Saturday, October 6, 2012

Southern Style

This weekend the Weedpicker is in Adams County, Ohio. It is as far south as you can go in Ohio before falling into the great river of the same name.  It is the location for many of Flora-Quest's trips, and the home of several of our guides.

Tobacco in flower
While driving across the country side, we saw a plant in flower that I had not seen before: Tobacco!  It was the unusual flower that first caught my eye.  

Tobacco in the field
 Rows and rows of  'baccie (as the locals call it) in the fields.  I believe this is a late crop, as we saw other fields that were already harvested.

Tobacco plant
This is the true tobacco grown for smoking-  Nicotania tobacum.  Gardeners may be more familiar with flowering tobacco, a Nictotina grown for its fragrant night blooming flowers.

The Lewis Farm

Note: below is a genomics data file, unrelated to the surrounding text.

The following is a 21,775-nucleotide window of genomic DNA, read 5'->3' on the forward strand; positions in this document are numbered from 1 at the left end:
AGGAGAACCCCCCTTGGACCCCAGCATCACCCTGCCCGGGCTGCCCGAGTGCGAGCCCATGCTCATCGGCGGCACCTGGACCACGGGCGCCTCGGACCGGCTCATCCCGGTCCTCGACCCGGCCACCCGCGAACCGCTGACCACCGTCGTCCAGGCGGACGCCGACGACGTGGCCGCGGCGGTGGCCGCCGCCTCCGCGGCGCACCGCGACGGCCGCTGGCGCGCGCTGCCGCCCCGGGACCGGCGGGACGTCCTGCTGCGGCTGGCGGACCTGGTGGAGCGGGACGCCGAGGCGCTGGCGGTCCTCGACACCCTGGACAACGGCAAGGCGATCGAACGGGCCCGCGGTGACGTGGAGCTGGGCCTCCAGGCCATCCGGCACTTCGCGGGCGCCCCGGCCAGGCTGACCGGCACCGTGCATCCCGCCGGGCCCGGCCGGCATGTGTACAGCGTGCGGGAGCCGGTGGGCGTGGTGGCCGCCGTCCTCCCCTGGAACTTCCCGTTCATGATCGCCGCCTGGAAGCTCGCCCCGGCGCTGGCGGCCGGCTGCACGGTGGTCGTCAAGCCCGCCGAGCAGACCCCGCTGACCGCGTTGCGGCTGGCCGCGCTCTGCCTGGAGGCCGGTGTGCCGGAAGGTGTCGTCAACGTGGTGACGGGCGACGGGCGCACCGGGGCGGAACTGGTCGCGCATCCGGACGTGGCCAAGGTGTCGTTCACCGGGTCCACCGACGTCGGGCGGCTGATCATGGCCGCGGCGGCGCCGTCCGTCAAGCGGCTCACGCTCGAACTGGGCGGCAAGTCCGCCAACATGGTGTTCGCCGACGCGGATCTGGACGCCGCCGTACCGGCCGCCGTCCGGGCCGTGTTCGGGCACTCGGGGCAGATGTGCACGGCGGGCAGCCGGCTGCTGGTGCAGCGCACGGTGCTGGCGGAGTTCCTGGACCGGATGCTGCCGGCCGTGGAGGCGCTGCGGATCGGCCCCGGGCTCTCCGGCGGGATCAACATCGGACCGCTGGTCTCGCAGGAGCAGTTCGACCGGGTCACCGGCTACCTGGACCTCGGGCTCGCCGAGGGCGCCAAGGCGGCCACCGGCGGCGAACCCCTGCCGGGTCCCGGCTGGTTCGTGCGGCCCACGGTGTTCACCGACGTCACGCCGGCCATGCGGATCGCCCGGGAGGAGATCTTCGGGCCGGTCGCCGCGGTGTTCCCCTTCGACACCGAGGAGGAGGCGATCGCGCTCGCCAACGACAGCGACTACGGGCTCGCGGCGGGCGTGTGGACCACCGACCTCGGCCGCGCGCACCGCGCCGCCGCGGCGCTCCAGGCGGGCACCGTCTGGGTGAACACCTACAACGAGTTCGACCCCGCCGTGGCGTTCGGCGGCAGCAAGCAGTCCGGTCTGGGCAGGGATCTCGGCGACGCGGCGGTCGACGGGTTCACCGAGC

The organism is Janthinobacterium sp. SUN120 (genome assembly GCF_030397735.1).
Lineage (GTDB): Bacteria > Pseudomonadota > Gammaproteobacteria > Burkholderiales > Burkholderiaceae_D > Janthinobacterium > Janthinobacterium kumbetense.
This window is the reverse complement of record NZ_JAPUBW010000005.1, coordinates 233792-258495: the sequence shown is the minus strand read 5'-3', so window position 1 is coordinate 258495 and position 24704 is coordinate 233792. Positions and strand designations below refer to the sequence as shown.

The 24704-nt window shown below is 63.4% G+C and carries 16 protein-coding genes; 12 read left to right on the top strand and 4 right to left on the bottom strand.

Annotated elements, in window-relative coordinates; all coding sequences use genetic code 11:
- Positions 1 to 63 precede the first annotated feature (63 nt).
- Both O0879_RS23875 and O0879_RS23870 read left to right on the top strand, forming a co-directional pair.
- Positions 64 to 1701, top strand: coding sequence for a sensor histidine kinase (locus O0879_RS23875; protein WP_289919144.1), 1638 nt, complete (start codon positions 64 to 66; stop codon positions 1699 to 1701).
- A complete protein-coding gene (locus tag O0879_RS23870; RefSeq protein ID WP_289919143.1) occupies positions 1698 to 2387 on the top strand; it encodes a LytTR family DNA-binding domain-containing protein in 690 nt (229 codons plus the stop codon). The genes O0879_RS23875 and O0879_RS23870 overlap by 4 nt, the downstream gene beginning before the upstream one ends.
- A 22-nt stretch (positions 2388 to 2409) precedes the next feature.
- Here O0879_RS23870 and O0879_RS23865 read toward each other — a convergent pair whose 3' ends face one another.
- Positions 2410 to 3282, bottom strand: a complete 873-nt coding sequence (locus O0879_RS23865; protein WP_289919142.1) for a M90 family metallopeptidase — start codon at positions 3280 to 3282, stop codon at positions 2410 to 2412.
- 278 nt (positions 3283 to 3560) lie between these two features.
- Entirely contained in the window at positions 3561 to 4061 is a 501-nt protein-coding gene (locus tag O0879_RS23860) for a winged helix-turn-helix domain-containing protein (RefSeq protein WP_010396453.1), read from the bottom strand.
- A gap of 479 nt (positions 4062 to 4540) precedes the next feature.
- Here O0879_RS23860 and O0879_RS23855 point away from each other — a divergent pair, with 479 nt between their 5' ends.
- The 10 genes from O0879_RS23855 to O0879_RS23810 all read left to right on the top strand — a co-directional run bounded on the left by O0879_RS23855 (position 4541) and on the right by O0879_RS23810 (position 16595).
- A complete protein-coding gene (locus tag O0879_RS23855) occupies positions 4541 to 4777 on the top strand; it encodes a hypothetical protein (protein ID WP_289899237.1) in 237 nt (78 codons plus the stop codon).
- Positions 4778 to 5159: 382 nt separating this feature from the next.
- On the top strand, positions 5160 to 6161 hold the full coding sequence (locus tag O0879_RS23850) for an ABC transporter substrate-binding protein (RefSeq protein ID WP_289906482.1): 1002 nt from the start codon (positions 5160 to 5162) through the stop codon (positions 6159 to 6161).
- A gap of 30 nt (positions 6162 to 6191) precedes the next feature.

The drying process is as fascinating for this Yankee as the growing process.  I know the tobacco is cut  by the whole stock in the field, and transported to hang in drying barns.

Ventilated barn

These wooden barns are often natural wood or painted black.  These ventilators are unique to southern barns, and not something I have ever seen in Mid-Ohio.

A peek in the barn shows the tobacco all hung to dry.  Each stock is 4-5' long.

One of the leaves was laying on the ground.  The fresh leaf had little or no aroma.  I found a small dried out leaf on the ground - and laid it on the large leaf for comparison.

Tobacco: once dried it has a lovely fragrance, and a surprising appeal.  Fortunes have been made on this plant, but I am glad I gave it up years ago.

Botany is often a key player in the economies of communities.  And once upon a time in the South, Tobacco was King.

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